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Productivity suffers with poor climate control

Office-temperatureUK: According to a new survey, 61% of women find the office too cold for their liking, while 40% of men would describe the office as chilly.

The survey of 2,000 people, commissioned by specialist heating and cooling hire company Andrews Sykes, was aimed at identifying how much the winter chill and poor climate control can harm productivity in the office environment.

With only 10% of all respondents finding their office too hot to handle in winter, Andrews Sykes says the office temperature isn’t just a source of discomfort, it is also a source of unproductiveness. On average, the survey is said to reveal that employees spend around eight minutes each day acclimatising to the office environment, amounting to more than 30 hours/year/employee.

To put the findings into perspective further, in an office of 50 people, 6.5 hours are wasted every day because of climate control. This proves that climate control harms productivity in the office environment.

Breaking it down by gender, the survey indicates that women are worse at adjusting to the temperature and take nearly nine minutes to warm up, whereas men only need six and a half minutes to cope with the office climate.

Broken down by region, the Welsh are most likely to feel the cold with 36% stating that their office was too cold in the winter. This was followed by employees in the East Midlands (32%) and Scotland (30%). Those employees in Northern Ireland are the most satisfied with their office environment with only 20% declaring that their office was too cold.

According to the survey, 24% of employees believe that their office was an ideal temperature for working throughout the year. This means that a staggering 76% are not entirely comfortable with the temperature. In fact, the survey revealed that more than two thirds of women bring in additional clothing to the office just to keep warm and more than 50% admit to drinking more tea in order to warm up.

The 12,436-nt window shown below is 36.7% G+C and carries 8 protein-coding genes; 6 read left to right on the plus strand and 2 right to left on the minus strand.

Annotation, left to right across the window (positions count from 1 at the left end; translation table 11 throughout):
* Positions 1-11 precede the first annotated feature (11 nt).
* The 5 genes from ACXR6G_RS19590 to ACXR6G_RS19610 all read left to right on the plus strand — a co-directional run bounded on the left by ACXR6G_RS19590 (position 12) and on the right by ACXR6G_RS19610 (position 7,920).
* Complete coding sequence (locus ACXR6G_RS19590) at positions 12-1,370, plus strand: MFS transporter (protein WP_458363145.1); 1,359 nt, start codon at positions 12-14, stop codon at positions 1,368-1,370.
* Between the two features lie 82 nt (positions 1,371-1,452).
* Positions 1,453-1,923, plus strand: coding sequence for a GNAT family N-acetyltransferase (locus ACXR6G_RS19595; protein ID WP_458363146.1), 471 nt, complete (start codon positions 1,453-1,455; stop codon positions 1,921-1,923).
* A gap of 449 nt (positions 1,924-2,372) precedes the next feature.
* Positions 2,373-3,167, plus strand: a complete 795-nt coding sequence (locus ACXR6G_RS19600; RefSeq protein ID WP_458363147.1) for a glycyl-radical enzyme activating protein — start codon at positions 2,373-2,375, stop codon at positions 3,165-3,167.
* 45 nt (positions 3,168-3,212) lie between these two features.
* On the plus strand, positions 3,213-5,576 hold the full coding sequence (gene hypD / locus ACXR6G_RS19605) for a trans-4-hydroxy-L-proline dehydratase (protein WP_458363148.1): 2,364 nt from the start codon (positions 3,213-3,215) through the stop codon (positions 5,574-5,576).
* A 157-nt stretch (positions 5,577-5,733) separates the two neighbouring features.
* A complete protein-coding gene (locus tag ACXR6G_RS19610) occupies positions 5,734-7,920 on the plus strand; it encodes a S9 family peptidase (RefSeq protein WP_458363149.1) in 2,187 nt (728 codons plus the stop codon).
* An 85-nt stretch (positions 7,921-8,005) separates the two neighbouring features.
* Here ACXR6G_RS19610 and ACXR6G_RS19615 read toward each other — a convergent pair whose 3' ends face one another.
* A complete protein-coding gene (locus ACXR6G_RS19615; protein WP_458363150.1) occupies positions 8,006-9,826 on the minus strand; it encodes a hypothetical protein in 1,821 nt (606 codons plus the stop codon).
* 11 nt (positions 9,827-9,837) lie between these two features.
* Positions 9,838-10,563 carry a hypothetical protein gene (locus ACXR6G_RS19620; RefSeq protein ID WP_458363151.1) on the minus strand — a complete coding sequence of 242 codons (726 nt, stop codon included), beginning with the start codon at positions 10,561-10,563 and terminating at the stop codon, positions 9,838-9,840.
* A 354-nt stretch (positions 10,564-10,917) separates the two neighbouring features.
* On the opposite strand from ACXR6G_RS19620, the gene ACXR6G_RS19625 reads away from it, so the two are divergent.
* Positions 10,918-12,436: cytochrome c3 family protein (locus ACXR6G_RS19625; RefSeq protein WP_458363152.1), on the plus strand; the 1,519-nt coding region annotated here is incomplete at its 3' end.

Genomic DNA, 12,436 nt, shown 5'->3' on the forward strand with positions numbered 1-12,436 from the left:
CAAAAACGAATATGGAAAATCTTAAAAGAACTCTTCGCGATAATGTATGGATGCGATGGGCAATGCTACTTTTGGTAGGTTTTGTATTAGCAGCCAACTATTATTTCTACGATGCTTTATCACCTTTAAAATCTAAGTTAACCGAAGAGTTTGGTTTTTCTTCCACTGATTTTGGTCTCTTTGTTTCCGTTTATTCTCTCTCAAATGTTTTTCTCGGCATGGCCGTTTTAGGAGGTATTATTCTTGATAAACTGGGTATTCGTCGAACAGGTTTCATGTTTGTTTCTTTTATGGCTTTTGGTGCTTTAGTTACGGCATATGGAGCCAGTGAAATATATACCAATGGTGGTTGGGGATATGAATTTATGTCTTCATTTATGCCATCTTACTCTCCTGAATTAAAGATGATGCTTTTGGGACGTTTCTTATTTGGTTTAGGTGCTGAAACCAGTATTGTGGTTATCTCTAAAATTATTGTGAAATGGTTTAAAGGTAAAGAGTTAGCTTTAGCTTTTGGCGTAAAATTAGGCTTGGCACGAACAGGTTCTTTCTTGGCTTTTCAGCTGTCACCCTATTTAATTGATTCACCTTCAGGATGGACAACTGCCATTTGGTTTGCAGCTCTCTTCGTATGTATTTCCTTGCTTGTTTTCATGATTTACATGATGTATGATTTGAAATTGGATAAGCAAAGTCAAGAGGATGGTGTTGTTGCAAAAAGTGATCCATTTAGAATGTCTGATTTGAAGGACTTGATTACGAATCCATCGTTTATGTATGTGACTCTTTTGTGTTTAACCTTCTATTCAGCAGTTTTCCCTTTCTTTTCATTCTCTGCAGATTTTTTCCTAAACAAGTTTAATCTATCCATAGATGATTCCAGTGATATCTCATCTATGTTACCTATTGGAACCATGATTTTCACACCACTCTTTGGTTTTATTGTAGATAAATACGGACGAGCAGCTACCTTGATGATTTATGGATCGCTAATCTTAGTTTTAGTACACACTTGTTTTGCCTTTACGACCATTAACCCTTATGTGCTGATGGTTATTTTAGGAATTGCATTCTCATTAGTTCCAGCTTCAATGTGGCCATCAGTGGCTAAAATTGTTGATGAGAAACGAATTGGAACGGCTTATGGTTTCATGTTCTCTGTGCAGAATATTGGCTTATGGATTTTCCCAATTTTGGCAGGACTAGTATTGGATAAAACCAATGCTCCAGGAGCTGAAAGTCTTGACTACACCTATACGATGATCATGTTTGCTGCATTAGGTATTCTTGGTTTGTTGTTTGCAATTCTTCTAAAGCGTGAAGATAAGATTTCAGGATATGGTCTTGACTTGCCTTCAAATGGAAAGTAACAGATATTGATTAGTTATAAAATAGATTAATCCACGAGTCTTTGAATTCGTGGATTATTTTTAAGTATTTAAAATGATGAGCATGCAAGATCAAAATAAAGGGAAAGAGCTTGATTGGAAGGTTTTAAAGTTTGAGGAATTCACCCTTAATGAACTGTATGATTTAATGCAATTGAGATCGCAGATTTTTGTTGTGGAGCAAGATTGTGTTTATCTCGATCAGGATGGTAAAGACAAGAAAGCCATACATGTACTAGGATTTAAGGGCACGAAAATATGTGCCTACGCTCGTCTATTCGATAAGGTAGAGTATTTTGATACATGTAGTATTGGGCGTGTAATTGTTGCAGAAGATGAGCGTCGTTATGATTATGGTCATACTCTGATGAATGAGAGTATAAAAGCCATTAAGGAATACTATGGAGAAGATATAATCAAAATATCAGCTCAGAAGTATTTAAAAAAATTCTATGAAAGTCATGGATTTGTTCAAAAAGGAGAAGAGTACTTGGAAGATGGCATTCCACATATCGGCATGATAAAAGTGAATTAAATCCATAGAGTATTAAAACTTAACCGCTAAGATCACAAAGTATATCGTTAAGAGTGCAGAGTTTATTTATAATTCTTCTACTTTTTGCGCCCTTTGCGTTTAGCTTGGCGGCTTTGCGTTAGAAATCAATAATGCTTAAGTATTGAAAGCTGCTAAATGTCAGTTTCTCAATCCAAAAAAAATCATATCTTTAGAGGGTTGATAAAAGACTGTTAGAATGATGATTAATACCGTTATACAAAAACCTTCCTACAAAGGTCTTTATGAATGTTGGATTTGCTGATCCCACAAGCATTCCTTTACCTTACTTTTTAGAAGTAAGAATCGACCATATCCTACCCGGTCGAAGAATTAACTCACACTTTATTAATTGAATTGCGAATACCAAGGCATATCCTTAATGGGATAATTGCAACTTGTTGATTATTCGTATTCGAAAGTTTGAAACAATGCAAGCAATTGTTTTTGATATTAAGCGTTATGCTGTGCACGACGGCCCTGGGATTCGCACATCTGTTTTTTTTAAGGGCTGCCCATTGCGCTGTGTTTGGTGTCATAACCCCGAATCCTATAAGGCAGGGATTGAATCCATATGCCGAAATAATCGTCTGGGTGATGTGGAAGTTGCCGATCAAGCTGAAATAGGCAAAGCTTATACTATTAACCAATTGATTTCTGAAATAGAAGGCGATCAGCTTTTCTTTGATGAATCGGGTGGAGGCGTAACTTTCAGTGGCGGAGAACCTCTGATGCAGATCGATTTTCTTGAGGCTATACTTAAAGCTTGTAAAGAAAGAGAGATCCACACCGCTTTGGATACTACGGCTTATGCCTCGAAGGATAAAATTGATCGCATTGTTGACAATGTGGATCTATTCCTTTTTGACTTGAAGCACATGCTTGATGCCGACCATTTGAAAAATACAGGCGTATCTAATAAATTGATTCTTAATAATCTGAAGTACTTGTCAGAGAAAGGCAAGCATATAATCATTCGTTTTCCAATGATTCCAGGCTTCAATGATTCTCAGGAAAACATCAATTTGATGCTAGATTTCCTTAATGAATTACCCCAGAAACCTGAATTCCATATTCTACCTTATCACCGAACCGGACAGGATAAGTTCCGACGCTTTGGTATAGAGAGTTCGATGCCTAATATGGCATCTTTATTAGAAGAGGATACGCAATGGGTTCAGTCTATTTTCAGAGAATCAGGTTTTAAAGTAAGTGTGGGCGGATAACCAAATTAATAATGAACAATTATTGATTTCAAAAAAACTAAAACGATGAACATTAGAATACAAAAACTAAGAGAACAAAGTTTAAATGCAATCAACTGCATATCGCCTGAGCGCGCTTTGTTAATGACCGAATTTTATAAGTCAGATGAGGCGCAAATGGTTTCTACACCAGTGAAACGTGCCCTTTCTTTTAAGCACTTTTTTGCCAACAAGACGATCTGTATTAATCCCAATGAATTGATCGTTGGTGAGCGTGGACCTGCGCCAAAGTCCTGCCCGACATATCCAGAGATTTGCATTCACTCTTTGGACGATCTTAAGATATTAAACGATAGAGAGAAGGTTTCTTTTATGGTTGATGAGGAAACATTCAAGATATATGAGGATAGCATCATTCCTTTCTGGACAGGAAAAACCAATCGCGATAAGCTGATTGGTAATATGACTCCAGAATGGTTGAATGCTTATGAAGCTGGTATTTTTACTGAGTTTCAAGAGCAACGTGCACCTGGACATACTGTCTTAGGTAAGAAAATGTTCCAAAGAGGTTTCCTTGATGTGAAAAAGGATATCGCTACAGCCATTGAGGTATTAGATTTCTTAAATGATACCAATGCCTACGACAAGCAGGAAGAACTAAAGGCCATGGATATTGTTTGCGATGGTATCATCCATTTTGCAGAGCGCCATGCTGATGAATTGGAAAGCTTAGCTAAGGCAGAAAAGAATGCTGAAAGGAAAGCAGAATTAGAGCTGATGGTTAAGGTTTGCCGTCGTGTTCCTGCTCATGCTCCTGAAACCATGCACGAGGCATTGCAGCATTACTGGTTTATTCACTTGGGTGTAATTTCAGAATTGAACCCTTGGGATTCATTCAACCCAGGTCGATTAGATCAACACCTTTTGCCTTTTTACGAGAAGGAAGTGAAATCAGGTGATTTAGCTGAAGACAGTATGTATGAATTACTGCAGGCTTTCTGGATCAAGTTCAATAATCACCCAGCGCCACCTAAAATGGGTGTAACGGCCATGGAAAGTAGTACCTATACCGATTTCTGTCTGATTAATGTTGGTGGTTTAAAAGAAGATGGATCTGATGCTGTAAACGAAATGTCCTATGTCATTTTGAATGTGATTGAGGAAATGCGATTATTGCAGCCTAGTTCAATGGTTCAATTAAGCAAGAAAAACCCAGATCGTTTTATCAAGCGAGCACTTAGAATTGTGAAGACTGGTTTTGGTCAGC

To keep warm in the office during the winter months, some female employees have even resorted to bringing in a hot water bottle (10%) or their own portable heater (3%).

Bringing in a portable heater has been described as a problem by Andrews Sykes divisional director Andy Whiteley. “Careful planning by facilities managers can be wasted by staff plugging in their own heat sources. What’s more, where offices change layouts and partitions are raised, air conditioning and heat sources are often split between rooms, meaning controls aren’t specifically localised to one place. Disruptions caused by inadequate climate controls are becoming more prevalent, especially with the ever-increasing amount of computer equipment that needs cooling in modern workplaces.”

But, men are less likely to be negatively affected by the office temperature and are therefore less likely to bring in hot water bottles or portable heaters to solve the temperature problem. In fact, the majority of men wouldn’t even wear additional clothing to help them avoid the chill. In the survey, less than 50% of men admitted to bringing in an office jumper or wearing a sweater during the winter months.

Other survey findings include: 27% of women and 17% of men have complained to management about the temperature. 48% of women and 31% of men have complained to a colleague about the temperature. 12% of men and 10% of women have thought about complaining about the temperature. 27% of men and 21% of women think the summer temperature in their office is ideal. 31% of men and 19% of women think the winter temperature in their office is ideal.

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